"I love it, but it's too big for the frame I have in mind."
How many times have you said that when looking at the size given for a new counted cross stitch design?
The threads per inch of the cross stitch fabric you work on will determine the finished size of your project. Change the fabric count and the size of your picture also changes. Sounds simple, but how do you work it out?
The nifty fabric size calculator below will take the stress out of it for you.
Remember, that if you work on a different sized fabric, the amount of embroidery floss you will require may also change.
If you change from Aida 11 to Aida 18, the likelihood is that you would reduce the number of strands of floss you stitch with, perhaps from 3 to 2, or even down to a single strand.
However, if you stitch a pattern designed for 18 count on larger fabric counts you could end up needing more floss for stitching it.
As we can check blackwork and cross stitch patterns, we will take my art deco lady, Pearl, as our sample. The pattern size is 115 stitches wide and 296 stitches high.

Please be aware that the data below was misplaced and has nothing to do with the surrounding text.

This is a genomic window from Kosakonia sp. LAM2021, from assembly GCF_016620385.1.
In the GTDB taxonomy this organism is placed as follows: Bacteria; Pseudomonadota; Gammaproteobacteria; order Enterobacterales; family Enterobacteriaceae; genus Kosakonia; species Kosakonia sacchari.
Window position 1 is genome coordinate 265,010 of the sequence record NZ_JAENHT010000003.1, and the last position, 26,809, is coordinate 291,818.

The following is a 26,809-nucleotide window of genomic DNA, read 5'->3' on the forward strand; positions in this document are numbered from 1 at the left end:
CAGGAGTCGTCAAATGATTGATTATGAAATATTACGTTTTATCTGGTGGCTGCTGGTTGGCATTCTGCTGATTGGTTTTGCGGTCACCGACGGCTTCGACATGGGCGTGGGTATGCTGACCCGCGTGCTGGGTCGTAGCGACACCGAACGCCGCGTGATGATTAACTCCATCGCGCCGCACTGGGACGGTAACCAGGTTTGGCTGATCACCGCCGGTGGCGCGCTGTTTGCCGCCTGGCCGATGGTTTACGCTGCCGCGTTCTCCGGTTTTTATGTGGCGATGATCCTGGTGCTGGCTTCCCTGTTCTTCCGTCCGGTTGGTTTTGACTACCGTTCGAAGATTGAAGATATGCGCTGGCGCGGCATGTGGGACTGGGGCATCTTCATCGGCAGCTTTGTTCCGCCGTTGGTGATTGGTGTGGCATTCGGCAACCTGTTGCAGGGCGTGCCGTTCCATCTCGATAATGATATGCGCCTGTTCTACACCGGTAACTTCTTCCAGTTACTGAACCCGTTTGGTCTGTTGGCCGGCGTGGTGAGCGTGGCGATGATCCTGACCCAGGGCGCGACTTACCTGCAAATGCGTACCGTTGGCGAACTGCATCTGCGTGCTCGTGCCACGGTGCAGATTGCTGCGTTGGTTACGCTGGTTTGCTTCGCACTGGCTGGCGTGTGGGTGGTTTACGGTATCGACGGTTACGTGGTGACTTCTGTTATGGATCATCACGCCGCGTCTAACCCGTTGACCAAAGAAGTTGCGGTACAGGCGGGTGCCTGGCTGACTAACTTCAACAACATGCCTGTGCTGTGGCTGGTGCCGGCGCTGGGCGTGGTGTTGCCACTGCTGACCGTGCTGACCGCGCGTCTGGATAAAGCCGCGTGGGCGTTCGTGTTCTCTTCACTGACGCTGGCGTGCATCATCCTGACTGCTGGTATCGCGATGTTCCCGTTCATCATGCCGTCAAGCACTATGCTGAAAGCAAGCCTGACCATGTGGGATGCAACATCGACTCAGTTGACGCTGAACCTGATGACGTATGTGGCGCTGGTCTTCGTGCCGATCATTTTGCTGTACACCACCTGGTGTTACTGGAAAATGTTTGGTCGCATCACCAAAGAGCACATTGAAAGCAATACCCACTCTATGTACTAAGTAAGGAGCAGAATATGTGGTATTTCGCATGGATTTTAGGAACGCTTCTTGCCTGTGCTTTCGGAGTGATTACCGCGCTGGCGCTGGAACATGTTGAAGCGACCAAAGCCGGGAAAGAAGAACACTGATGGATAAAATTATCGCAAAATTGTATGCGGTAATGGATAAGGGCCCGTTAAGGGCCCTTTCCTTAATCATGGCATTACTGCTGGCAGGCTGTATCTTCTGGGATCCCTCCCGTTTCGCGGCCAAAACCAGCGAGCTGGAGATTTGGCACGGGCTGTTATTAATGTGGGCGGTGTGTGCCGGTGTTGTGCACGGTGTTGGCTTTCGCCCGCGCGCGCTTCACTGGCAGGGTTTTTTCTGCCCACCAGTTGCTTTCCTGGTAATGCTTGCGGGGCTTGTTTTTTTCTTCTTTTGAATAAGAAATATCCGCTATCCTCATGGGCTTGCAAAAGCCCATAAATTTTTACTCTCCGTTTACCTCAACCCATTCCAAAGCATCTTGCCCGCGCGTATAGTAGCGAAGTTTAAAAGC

I worked the original on 14 count Aida, and the finished stitched area measured 8.2 inches by 21.1 inches.
You might not want quite such a big picture, so you decide to use the calculator to see how big she would end up if you used 18 count Aida instead. You know that the more fabric threads per inch, the more stitches you can squeeze in, and therefore the overall size will be smaller.
But how much smaller?
Enter the stitch count into the first two boxes.
Next, we will enter the fabric count. I still work in feet and inches, but if you are younger, you might prefer the metric measurements.
We want to test it on 18 fabric threads to the inch, so let's put that information into the form.
Now click the calculate button!
The tool presents the design size in both inches and metric for you, as per the screenshot below.
If you decide this is too small, you could clear the form and try 16 count instead.
If you wish to use an evenweave fabric, you may need to do a minor calculation first.
Let’s say you want to use 28 count linen and want to work over 2 threads. Don't enter 28 as the fabric size, but divide the 28 by 2, as you will actually get 14 stitches to the inch.
The measurements given tell you the size of the stitched area. You will want to make sure your fabric is bigger than this to allow for framing. I am perhaps overly generous, but I like to leave 3 inches of extra fabric on each side. Therefore, I would add 6 inches to each of the measurements given in the calculator.
I hope you have found this useful when deciding on the fabric to use for your next project. Talking of which, have you checked out my downloadable cross stitch patterns yet?